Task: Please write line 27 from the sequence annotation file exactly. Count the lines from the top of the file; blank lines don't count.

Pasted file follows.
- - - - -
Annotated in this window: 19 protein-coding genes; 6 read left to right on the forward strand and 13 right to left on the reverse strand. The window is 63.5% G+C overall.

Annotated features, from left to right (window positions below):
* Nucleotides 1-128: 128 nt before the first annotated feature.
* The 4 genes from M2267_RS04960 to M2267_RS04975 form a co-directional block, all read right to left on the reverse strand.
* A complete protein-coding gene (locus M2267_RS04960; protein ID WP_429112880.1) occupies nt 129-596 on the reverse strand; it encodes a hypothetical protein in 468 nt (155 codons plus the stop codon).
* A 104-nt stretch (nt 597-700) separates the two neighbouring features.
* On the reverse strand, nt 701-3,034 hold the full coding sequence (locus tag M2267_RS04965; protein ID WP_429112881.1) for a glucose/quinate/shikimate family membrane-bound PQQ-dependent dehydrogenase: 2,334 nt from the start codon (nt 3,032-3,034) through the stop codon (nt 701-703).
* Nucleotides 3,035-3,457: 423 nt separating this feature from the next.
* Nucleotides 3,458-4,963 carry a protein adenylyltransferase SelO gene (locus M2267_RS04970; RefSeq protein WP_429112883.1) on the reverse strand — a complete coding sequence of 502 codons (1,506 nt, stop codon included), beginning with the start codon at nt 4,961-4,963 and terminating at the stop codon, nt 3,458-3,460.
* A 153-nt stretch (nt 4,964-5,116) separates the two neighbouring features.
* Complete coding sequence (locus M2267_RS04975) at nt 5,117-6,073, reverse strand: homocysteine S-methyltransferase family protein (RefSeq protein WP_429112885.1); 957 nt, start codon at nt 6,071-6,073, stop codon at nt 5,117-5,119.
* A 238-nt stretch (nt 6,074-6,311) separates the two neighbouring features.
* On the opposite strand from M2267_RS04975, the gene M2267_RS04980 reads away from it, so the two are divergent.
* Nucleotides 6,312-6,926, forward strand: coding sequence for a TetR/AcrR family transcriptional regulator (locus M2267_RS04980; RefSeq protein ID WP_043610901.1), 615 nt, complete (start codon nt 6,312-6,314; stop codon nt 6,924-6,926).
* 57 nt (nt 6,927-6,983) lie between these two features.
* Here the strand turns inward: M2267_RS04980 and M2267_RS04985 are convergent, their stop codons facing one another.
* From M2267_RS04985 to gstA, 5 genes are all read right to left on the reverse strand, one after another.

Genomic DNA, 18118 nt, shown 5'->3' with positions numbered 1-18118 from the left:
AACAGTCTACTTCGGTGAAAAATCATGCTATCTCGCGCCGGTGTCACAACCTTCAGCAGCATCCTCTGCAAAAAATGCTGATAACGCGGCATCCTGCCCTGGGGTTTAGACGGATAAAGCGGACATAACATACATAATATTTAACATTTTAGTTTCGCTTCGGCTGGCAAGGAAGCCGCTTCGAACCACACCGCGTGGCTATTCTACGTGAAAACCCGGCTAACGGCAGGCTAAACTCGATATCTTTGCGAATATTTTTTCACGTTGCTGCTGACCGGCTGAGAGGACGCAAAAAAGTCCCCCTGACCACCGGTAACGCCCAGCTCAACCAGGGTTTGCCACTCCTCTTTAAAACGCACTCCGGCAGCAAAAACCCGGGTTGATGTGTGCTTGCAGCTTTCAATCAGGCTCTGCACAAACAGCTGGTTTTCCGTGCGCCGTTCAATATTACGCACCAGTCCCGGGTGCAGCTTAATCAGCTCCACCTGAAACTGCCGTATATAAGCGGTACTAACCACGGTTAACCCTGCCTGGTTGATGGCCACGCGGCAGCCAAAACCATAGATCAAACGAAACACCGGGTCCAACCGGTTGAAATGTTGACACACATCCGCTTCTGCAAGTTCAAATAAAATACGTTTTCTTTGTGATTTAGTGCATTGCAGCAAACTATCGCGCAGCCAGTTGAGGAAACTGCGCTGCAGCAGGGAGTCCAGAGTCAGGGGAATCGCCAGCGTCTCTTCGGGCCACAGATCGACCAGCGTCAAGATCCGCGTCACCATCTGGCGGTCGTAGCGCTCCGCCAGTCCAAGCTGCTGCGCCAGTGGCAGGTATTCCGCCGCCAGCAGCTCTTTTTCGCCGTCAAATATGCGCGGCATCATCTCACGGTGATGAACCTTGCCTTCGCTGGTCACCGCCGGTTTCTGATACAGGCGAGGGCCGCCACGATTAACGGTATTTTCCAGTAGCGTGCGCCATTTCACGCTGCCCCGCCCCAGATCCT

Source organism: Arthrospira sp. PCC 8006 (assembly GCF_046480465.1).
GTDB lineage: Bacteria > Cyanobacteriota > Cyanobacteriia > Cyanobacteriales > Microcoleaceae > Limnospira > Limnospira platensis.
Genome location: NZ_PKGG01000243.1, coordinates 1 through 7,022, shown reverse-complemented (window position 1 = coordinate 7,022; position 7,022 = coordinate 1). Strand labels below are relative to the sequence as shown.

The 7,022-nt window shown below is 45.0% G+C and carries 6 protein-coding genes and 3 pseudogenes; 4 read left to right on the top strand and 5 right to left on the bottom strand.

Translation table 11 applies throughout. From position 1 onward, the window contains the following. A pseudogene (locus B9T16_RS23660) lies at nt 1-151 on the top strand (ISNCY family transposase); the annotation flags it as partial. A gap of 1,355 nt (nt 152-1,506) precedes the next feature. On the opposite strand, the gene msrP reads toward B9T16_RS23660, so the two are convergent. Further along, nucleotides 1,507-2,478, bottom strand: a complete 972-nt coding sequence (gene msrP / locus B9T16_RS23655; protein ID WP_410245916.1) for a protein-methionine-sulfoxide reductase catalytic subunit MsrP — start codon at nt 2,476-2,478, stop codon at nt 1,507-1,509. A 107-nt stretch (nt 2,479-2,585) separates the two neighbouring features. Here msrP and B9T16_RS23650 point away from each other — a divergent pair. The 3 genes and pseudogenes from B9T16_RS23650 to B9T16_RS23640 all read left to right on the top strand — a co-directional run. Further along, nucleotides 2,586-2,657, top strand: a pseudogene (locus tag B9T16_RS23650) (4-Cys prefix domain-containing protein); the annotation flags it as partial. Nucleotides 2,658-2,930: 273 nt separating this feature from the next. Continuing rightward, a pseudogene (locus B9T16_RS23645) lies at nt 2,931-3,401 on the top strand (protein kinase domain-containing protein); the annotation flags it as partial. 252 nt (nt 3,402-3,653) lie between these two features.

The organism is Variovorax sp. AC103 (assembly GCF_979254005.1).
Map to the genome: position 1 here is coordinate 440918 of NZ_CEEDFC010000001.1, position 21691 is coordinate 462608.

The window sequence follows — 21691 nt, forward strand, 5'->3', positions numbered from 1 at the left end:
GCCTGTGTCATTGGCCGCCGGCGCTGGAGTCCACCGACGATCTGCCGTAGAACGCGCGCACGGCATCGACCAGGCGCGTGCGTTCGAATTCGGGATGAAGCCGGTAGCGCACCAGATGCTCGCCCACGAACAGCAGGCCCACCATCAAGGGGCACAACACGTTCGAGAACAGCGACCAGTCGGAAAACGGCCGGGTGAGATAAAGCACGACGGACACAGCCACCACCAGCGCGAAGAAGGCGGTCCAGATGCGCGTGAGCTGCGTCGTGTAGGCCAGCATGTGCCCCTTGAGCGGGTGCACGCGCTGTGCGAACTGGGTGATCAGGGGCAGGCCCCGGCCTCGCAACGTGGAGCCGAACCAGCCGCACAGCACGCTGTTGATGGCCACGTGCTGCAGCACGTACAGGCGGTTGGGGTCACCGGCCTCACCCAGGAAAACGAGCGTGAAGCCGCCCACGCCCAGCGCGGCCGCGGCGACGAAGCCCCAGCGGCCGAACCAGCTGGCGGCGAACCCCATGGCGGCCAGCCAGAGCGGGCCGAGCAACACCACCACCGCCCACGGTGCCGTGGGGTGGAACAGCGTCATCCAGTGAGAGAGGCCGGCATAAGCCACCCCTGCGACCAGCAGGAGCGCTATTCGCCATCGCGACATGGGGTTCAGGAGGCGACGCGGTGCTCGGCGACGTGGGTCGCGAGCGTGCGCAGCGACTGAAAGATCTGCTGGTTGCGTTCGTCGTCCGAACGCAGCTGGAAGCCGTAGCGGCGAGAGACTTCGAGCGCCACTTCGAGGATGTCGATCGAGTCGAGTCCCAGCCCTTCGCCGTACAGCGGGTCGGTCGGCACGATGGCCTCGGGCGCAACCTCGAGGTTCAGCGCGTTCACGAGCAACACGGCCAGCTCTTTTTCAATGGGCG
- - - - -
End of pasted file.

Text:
The window sequence follows — 21691 nt, forward strand, 5'->3', positions numbered from 1 at the left end: